By Rusiripala Tennakoon –
To dig the grave or not? A choice that needs extra caution! But in order to extend further support to a matter that is already in public focus, presuming it will not be an imprudent excavation, some of the historic facts remaining as bygones are referred to in this write up.
The year 1992 marked a watershed serving as a turning point in the operational affairs of the State Banks in Sri Lanka. The pandemonium started with an announcement made in the Parliament by a State Minister stating that a need arisen to Privatize the State Banks. The subsequent commotion this announcement caused soon became a country-wide issue among the trade unions, social groups and parliamentarians spreading across a wide spectrum, climaxing into a No Confidence motion debate in the House. This was followed by another bomb-shell dropped by the Minister of Finance stating that the two State banks were insolvent, to justify the stand of the government to privatize the State Banks.
This issue was finally resolved by the government deciding to recapitalize the two Banks, the People’s Bank and the Bank of Ceylon while continuing to retain 100% State ownership. The back ground to this hullabaloo was the seriousness of certain revelations made by two International Audit teams, Arthur de Little and Booze Allen Hamilton on these two Banks following an Audit by them under the direction of the World Bank. According to their findings Peoples’ Bank was undercapitalized by an amount of Rs.10,541 million and the Bank of Ceylon by about Rs.13000 million. In April 1993, the Peoples bank received restructuring Bonds amounting to Rs. 10541.0 Mn. from the Government of Sri Lanka for the identified purposes. The report highlighted the following details about this shortfall in respect of PB.
1) Rs.1152 Mn. To achieve the capital adequacy requirement in accordance with CBSL guidelines;
2) Rs. 1700.5 Mn. To write off loans granted to Sri Lanka State Plantations Corporation & Paddy Marketing Board for Rs. 1407 Mn. and Rs. 233.5 Mn. respectively;
3) Rs. 4355.0 Mn To finance pension liabilities (employees);
4) Rs. 3231.0 Mn. To provide for loan loss provision;
5) Rs. 102.5 Mn. For loans to be transferred to Special Recovery Unit (RACA);
Total Rs. 10541.0 million
There was a similar list in respect of Bank of Ceylon shortages.
The agreement and the letter of conditions signed between the People’s Bank and the Treasury, included the following stipulations.
1. The above value of bonds granted by GOSL effectively relates to accounting entries that were booked to clear carrying values of advances granted under State recommendation, which were deemed as irrecoverable;
2. The agreement underlying the granting of these Bonds stipulated,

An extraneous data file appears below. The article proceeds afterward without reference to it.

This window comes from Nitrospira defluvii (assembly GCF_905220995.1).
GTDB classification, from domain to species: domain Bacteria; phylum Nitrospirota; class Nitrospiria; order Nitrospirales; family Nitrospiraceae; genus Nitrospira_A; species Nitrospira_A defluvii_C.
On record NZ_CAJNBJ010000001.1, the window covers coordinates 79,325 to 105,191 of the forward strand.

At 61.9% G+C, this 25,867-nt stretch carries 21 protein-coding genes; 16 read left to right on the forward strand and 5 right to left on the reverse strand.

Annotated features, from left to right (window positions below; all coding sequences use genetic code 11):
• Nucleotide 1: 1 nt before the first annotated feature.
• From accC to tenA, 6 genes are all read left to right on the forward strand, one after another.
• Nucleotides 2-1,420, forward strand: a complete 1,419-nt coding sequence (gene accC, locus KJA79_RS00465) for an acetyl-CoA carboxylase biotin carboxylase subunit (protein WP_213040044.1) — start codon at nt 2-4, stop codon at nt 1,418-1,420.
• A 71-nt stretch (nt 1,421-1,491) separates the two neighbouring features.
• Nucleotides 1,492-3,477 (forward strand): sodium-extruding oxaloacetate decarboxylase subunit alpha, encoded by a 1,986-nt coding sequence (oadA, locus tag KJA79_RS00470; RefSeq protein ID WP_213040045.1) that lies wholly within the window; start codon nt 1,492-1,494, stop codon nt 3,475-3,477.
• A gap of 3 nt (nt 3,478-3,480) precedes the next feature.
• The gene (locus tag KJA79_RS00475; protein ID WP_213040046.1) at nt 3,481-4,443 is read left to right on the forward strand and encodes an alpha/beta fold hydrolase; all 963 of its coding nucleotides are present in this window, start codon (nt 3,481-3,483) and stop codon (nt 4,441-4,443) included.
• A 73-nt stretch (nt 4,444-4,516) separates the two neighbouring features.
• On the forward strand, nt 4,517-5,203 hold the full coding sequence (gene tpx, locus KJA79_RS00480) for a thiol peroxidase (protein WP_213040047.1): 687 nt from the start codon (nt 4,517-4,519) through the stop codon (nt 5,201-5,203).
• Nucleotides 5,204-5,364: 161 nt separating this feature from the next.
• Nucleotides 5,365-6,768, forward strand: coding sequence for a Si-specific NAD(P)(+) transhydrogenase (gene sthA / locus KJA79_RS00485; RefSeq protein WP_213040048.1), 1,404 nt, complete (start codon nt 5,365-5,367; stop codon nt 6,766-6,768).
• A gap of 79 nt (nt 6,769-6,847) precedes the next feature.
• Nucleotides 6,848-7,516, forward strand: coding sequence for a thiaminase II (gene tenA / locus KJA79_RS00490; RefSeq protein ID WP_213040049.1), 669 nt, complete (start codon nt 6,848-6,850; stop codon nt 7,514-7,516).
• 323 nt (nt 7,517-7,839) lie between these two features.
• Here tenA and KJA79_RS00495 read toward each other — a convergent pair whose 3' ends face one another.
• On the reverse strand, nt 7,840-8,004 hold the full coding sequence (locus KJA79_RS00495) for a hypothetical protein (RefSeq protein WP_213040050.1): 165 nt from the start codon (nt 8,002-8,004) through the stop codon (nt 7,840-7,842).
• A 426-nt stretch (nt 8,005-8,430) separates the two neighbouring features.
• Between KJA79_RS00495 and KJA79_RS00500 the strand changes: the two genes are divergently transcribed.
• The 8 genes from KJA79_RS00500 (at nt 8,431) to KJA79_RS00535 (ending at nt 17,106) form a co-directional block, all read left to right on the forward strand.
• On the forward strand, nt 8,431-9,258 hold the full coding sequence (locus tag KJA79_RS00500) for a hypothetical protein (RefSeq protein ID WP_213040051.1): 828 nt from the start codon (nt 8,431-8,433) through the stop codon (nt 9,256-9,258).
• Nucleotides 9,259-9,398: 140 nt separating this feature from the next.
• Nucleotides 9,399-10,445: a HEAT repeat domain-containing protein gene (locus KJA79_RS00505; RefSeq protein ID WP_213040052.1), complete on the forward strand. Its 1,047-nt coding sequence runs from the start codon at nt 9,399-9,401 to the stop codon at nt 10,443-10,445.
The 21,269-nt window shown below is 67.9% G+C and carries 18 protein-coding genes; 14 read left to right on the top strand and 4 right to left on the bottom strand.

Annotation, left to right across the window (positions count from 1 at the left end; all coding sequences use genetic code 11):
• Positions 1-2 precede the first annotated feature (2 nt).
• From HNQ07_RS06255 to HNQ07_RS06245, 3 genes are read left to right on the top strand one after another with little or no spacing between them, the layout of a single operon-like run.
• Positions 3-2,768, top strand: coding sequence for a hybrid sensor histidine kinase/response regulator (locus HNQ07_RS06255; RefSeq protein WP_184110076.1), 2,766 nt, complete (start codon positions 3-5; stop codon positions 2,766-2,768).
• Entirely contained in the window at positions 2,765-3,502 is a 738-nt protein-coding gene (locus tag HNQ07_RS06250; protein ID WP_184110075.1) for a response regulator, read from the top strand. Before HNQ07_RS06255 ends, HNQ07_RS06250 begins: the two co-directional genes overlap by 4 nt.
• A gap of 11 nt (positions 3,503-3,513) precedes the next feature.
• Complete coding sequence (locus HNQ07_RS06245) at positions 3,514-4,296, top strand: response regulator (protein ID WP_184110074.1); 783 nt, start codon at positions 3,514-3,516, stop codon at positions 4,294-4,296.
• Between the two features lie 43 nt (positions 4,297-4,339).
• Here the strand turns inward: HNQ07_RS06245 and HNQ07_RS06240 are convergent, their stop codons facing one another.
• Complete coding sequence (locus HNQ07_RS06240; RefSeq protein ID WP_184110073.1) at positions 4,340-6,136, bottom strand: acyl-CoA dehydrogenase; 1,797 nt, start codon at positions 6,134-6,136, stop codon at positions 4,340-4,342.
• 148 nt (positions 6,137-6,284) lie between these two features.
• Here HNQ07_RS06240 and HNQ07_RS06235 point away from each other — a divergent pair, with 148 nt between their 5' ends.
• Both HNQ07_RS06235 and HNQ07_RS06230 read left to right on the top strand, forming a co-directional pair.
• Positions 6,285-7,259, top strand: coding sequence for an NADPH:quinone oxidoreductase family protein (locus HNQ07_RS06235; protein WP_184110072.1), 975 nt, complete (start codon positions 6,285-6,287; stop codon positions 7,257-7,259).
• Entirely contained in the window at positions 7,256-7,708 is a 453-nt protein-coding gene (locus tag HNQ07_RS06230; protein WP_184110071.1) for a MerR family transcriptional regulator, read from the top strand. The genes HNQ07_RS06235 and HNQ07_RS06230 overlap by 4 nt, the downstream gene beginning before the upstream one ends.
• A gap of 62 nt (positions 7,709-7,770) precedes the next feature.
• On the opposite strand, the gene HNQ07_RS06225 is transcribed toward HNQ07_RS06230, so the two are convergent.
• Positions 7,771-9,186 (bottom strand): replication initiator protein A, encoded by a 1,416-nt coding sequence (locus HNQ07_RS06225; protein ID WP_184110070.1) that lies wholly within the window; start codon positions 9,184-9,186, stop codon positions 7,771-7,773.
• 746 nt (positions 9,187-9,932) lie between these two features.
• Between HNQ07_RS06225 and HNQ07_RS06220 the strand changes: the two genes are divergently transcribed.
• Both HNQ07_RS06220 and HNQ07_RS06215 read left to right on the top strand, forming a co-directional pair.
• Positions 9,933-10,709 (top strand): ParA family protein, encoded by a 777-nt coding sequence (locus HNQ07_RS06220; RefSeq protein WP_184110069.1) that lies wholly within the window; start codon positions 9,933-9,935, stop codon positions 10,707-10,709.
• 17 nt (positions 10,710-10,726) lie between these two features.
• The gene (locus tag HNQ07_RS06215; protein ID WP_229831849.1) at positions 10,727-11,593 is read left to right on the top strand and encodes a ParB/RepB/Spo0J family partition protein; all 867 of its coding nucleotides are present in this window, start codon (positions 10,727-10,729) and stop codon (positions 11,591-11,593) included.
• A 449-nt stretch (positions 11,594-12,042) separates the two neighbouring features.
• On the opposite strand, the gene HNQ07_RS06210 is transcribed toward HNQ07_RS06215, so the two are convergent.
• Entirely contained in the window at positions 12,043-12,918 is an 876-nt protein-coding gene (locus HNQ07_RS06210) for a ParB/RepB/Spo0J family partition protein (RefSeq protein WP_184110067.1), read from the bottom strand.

a) A tenor of 30 years, where the Bonds could be redeemed through the recovery of any of the specific loan losses for which the bonds were issued;
b) As per the initial agreement an interest rate of 12%would apply with half yearly payment of int erest;
c) A value of 25%of income derived from (b) above would be refunded to the GOSL annually;
3. As indicated a sum of Rs. 4355.0 mn. of this tranche of bonds was assigned Rs 3118.0 Mn, to the Pension Fund and Rs. 1137.0 Mn to the W& O P Fund.
According to the carrying balance of Bonds reflected on the statement of Financial Position does not include the Pension Fund, which is managed as an Independent Trust Fund.
Accordingly; these bonds valid only till April 2023, ie. 30 years from April 1993 are to expire in April 2023.
The BOND receiving banks were required to take action to recover some of the loans specified under the agreement and use such funds to redeem these Bonds.
Now the issue is, have the banks recovered any sums from these overdue loans? If so has any part of such proceeds been used to redeem the bonds?
What will be the position of the shortfall in funds with the termination of the validity of these bonds?
Have the Banks introduced measures not to allow a repetition of this state of affairs after this recapitalization exercise?
Do their subsequent performance indicate these developments?
While reserving our comments on these questions, an important concern of the people would be to know the fate of these institutions in the critical economic situation the country is facing and the publicized information about the huge and unprecedented accumulation of virtually unpaid debts of the leading State Owned Enterprises (Electricity Board, Petroleum Corporation and SriLankan Airlines often quoted by the authorities) financed by the State Banks. The growing uncertainties and the misgivings surrounding the claims to disown a percentage of the State in these state banks has confounded the situation.
The involvement of the IMF, their pressure on the Government to adhere to a restructuring program and the deteriorating operational issues exposed in the SOEs that owe huge sums due to the State banks will most certainly add to the liquidity threats faced by our banks. The instabilities faced by most banks in a Global scenario and the following merges and closing down of some no doubt will add to the confusion.
While the Government is under pressure to address these issues it is time that State banks too focus on these pending dangerous trends on their own adjusting to face the realities instead of playing Nero disregarding the great social and political change that is agreed to by all social groups, at these critical times in our country.
It will be prudent for Chairmen and Boards appointed by the State, to examine their actual performances vis-a-viz the broader objects of establishing these important institutions, subject their accounting practices to more careful scrutiny to ensure that those at the helm of affairs are not misled due to window dressings resorted to by “Seetambara Pata Salu Weavers” with unscrupulous maneuvers.